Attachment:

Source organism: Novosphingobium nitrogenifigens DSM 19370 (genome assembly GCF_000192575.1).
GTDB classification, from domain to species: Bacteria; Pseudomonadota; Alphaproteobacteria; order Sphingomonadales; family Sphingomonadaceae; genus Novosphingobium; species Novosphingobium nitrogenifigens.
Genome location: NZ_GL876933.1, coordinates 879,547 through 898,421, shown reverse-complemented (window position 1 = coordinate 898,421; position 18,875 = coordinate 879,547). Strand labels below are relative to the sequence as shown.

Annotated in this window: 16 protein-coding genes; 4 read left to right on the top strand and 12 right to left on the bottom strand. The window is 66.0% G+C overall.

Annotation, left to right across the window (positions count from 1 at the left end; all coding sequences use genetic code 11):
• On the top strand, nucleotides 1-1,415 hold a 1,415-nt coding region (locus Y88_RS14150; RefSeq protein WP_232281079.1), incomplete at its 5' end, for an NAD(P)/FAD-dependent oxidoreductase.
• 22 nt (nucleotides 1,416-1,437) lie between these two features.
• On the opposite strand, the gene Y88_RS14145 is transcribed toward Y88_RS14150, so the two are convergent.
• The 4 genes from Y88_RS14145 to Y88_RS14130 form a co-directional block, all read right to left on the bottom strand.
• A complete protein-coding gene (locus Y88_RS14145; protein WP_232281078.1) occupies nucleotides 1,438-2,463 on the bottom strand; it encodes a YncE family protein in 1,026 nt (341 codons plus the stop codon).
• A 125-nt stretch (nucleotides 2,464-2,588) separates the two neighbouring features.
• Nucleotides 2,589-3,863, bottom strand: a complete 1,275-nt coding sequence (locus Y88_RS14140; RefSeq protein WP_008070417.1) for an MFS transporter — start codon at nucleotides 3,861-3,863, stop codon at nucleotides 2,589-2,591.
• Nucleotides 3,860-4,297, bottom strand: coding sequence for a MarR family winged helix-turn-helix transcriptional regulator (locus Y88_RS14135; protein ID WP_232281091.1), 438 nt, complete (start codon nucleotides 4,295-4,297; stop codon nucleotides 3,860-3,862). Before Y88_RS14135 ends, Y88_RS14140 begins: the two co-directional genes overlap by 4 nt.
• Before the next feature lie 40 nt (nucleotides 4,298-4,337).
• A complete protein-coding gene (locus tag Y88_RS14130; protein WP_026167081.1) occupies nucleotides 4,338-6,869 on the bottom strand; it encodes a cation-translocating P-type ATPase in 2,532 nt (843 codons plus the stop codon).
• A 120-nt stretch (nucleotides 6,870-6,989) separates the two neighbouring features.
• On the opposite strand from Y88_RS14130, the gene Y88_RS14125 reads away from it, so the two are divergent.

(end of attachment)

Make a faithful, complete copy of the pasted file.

Source organism: Novosphingobium nitrogenifigens DSM 19370 (genome assembly GCF_000192575.1).
GTDB classification, from domain to species: Bacteria; Pseudomonadota; Alphaproteobacteria; order Sphingomonadales; family Sphingomonadaceae; genus Novosphingobium; species Novosphingobium nitrogenifigens.
Genome location: NZ_GL876933.1, coordinates 879,547 through 898,421, shown reverse-complemented (window position 1 = coordinate 898,421; position 18,875 = coordinate 879,547). Strand labels below are relative to the sequence as shown.

Annotated in this window: 16 protein-coding genes; 4 read left to right on the top strand and 12 right to left on the bottom strand. The window is 66.0% G+C overall.

Annotation, left to right across the window (positions count from 1 at the left end; all coding sequences use genetic code 11):
• On the top strand, nucleotides 1-1,415 hold a 1,415-nt coding region (locus Y88_RS14150; RefSeq protein WP_232281079.1), incomplete at its 5' end, for an NAD(P)/FAD-dependent oxidoreductase.
• 22 nt (nucleotides 1,416-1,437) lie between these two features.
• On the opposite strand, the gene Y88_RS14145 is transcribed toward Y88_RS14150, so the two are convergent.
• The 4 genes from Y88_RS14145 to Y88_RS14130 form a co-directional block, all read right to left on the bottom strand.
• A complete protein-coding gene (locus Y88_RS14145; protein WP_232281078.1) occupies nucleotides 1,438-2,463 on the bottom strand; it encodes a YncE family protein in 1,026 nt (341 codons plus the stop codon).
• A 125-nt stretch (nucleotides 2,464-2,588) separates the two neighbouring features.
• Nucleotides 2,589-3,863, bottom strand: a complete 1,275-nt coding sequence (locus Y88_RS14140; RefSeq protein WP_008070417.1) for an MFS transporter — start codon at nucleotides 3,861-3,863, stop codon at nucleotides 2,589-2,591.
• Nucleotides 3,860-4,297, bottom strand: coding sequence for a MarR family winged helix-turn-helix transcriptional regulator (locus Y88_RS14135; protein ID WP_232281091.1), 438 nt, complete (start codon nucleotides 4,295-4,297; stop codon nucleotides 3,860-3,862). Before Y88_RS14135 ends, Y88_RS14140 begins: the two co-directional genes overlap by 4 nt.
• Before the next feature lie 40 nt (nucleotides 4,298-4,337).
• A complete protein-coding gene (locus tag Y88_RS14130; protein WP_026167081.1) occupies nucleotides 4,338-6,869 on the bottom strand; it encodes a cation-translocating P-type ATPase in 2,532 nt (843 codons plus the stop codon).
• A 120-nt stretch (nucleotides 6,870-6,989) separates the two neighbouring features.
• On the opposite strand from Y88_RS14130, the gene Y88_RS14125 reads away from it, so the two are divergent.